First things first.
I love my weekend reading. Really, I do. And I want you to love yours, too. We humans are not designed to curl up in a ball during infinite lockdown; and yet that is the way we live now. As an intermittent psychic, inspired by the coming of spring, I foresee that we all need a good genre read this weekend!
Here are three I’ve recently read: Jeff VanderMeer’s environmental SF novel, Hummingbird Salamander; Jennifer Saint’s retold myth, Ariadne; and Natalie Standiford’s Astrid Sees All, a female answer to Jay McInerney’s ’80’s clubbing novel, Bright Lights, Big City.
And please add your book recommendations!
- Jeff VanderMeer’s environmental whodunit, Hummingbird Salamander, is a hybrid of genre and literary fiction. It has everything I look for in environmental SF: a lucid style, quirky characters, speculations about climate change and the future of Earth, allusions to pandemics, and observations about the tragic extinction of birds and animals. The narrator, Jane, struggles to decipher the meaning of an extinct taxidermic hummingbird, which she finds in a storage unit after a barista hands her a note and key from a stranger.
This smart novel is almost insanely breathtaking, accentuated by Jane’s witty tough-gal musings. At six feet tall and 220 pounds, Jane is a former bodybuilder and wrestler, a force to be reckoned with, as well as a sympathetic wife and supportive mother. But home is not the center of her attention. As a cybersecurity expert, paranoid Jane knows the ins and outs of corporate culture and more than you want to know about how we are tracked on computers and phones. When she learns that the note-writer, Silvina, was the daughter of a particularly dangerous CEO, that she was allegedly a bioterrorist, and is probably now dead, Jane embarks on amateur detective work and dangerous conversations with criminals. Things get dicey–Jane and her family are being watched–and pretty soon she’s on the road, running from danger and searching for answers.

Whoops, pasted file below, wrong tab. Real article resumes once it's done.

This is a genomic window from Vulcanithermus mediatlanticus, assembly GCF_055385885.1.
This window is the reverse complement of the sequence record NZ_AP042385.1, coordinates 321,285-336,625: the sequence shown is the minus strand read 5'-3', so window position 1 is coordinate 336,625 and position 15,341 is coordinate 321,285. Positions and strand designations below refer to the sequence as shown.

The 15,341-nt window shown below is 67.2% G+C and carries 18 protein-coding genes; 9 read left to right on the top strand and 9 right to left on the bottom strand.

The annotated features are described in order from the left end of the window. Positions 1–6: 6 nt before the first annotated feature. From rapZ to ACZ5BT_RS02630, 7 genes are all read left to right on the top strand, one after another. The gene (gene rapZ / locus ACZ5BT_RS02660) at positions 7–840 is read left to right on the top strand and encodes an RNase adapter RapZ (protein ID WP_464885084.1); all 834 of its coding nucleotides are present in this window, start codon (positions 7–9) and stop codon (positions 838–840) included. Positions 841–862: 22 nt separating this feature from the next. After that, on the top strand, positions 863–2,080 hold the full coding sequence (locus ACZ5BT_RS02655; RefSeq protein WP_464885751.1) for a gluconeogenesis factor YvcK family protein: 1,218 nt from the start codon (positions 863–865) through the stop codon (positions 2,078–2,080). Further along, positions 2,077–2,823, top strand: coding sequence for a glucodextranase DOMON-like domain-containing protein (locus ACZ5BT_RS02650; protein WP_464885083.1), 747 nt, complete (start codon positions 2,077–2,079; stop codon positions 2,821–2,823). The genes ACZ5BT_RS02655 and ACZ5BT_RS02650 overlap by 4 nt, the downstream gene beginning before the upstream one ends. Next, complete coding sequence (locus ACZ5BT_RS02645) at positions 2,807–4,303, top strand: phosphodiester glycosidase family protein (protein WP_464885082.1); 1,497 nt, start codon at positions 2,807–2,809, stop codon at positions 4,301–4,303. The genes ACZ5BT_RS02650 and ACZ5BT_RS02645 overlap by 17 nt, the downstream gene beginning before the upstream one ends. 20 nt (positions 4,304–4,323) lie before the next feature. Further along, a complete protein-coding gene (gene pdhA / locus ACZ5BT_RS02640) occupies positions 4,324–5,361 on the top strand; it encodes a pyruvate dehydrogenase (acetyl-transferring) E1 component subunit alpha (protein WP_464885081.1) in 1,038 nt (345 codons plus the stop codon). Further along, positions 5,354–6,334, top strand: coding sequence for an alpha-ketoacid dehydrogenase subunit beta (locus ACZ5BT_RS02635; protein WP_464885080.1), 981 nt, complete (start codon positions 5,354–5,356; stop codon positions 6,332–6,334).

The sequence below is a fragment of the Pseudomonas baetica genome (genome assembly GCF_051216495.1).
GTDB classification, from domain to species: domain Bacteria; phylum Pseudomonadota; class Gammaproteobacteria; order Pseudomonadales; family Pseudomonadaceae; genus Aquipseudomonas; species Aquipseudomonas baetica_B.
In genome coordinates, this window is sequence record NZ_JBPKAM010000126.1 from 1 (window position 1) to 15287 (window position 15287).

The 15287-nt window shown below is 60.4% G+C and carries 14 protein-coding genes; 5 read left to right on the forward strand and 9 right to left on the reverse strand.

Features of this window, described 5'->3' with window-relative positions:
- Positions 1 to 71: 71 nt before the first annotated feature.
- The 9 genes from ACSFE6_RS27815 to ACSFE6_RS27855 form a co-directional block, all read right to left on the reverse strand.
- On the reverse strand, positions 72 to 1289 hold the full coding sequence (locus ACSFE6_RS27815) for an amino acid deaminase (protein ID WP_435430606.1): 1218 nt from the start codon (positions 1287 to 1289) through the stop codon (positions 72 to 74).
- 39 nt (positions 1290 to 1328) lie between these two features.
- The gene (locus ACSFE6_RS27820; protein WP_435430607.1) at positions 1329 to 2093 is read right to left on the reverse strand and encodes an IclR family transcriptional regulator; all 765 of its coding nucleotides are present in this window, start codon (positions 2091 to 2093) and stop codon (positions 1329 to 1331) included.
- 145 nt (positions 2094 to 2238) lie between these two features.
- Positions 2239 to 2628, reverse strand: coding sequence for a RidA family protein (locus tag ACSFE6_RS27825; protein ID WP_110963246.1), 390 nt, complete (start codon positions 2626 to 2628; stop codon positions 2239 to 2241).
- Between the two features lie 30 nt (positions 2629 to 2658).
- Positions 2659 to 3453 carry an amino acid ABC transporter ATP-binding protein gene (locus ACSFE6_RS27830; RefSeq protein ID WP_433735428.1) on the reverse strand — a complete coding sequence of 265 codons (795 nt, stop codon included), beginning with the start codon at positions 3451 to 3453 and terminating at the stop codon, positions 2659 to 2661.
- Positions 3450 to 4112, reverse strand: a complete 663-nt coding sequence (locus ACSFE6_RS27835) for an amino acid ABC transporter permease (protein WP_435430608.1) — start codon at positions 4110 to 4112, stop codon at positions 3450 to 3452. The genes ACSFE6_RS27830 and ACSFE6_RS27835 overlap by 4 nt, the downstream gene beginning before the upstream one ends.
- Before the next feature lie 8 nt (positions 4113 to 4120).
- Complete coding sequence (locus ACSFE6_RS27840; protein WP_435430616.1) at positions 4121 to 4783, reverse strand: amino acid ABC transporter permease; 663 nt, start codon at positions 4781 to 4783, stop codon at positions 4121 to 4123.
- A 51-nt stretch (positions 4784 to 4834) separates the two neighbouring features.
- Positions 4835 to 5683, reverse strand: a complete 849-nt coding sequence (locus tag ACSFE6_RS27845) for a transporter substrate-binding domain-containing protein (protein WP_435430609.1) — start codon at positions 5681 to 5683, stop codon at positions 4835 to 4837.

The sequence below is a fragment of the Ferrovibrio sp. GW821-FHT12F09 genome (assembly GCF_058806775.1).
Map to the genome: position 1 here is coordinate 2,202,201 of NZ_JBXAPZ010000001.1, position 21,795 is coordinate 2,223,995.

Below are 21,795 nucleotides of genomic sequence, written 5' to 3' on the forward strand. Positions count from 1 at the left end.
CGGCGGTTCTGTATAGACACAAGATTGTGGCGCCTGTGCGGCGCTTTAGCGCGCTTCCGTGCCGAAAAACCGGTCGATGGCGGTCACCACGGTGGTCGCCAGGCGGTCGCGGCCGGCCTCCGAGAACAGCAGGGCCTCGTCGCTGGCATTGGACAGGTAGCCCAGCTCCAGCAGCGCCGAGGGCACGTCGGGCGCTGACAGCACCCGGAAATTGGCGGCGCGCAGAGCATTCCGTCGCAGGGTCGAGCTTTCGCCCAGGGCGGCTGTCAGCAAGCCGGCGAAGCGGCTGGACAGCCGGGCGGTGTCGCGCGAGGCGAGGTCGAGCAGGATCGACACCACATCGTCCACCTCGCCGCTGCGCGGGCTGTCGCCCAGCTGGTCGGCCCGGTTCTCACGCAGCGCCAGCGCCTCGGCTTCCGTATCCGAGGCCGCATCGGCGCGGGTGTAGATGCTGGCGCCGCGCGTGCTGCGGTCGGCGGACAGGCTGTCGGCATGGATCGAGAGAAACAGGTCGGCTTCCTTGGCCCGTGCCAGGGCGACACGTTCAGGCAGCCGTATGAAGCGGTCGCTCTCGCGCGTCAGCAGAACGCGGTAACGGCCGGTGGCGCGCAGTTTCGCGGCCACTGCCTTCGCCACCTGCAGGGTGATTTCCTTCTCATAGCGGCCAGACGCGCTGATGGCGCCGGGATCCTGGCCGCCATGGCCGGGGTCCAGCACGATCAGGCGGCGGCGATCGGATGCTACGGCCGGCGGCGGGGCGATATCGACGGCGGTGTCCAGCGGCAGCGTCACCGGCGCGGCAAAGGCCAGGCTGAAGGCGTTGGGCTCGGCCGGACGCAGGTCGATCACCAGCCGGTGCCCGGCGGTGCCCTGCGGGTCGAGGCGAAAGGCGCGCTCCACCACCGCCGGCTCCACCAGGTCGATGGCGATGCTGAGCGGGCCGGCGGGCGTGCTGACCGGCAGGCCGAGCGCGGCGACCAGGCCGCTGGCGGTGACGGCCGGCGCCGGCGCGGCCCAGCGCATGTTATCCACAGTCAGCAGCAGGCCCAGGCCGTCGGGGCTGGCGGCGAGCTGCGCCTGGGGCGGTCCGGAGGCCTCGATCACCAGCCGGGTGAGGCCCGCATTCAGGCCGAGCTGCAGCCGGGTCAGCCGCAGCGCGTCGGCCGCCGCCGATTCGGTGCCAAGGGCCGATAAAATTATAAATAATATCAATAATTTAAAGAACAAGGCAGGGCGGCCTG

Oh, and occasionally VanderMeer waxes poetic:
The internet was a colander. You were the water. The metaphor changed by the week. It didn’t always make sense.
2. In her feminist debut novel Ariadne, Jennifer Saint relates an empowering tale of two mythic sisters, Ariadne and Phaedra. In case you need a quick family tree (and who doesn’t?), here is a little background: their mother Pasiphaë fall sin love in love with a bull (a god’s cruel trick), and gives birth to the Minotaur, half human, half bull. Shut up in a maze, the savage Minotaur is paid tribute once a year by seven Athenian men and seven Athenian women, whom he devours. King Minos takes pleasure in terrorizing the subject Athenians and in embarrassing his own family. (He is the only one not related to the Minotaur.).
And then Theseus, the handsome prince of Athens, arrives with the other 13 Athenians who will be the tributes. He claims he will kill the Minotaur and save the Athenians. Ariadne and Phaedra are so mesmerized by his charisma they help him with the killing of their monstrous brother. In fact, without these two he could not have done it, but afterwards he boasts that he did it all himself and deserts both girls, leaving Ariadne on an uninhabited island, and having misdirected Phaedra. I don’t want to give away the plot, but I will tell you that the two sister’s lives are entwined with Theseus. Poor things!
I found the first part of Ariadne rather lacklustre, but it is intriguing by the time you reach Part II, when Saint begins to alternate the narrative of Ariadne with that of her fiery sister Phaedra. A little uneven, but lots of fun to read!
Natalie Standiford’s Astrid Sees All is a comical, poignant, compulsively readable novel about two fragile young women struggling to survive in New York City. Phoebe, the narrator, idolized her friend Carmen at Brown University, and still tries to get her attention now that she is in New York. The two eventually move into Carmen’s junkie boyfriend’s trashed apartment in the East Village; and he is so grotesque, constantly oozing with infection or overdosing, that Phoebe cannot imagine how Carmen can love him. The two young women are out every night clubbing, getting drunk, taking drugs, and getting laid, and keeping up the pace can be exhausting. The creative Carmen comes up with a way for Phoebe to make a living: telling fortunes at a club, using her collection of old movie ticket stubs to make prognostications. And with her new persona of Astrid (Carmen suggested the prophecies be made under the sign “Astrid sees all”), Phoebe finally becomes hip and popular. But both women are deeply self-destructive, and Phoebe/Astrid’s imitation of her friend’s loose behavior causes devastation. An entertaining, if uneven novel.
I am reminded of Jay McInerney’s Bright Lights, Big City-which is a better novel –but his much preppier narrator also went clubbing every night and snorted too many drugs. Here’s what I want to know: was your 1980s like that? Mine was not. Coffee was my beverage and books my vice.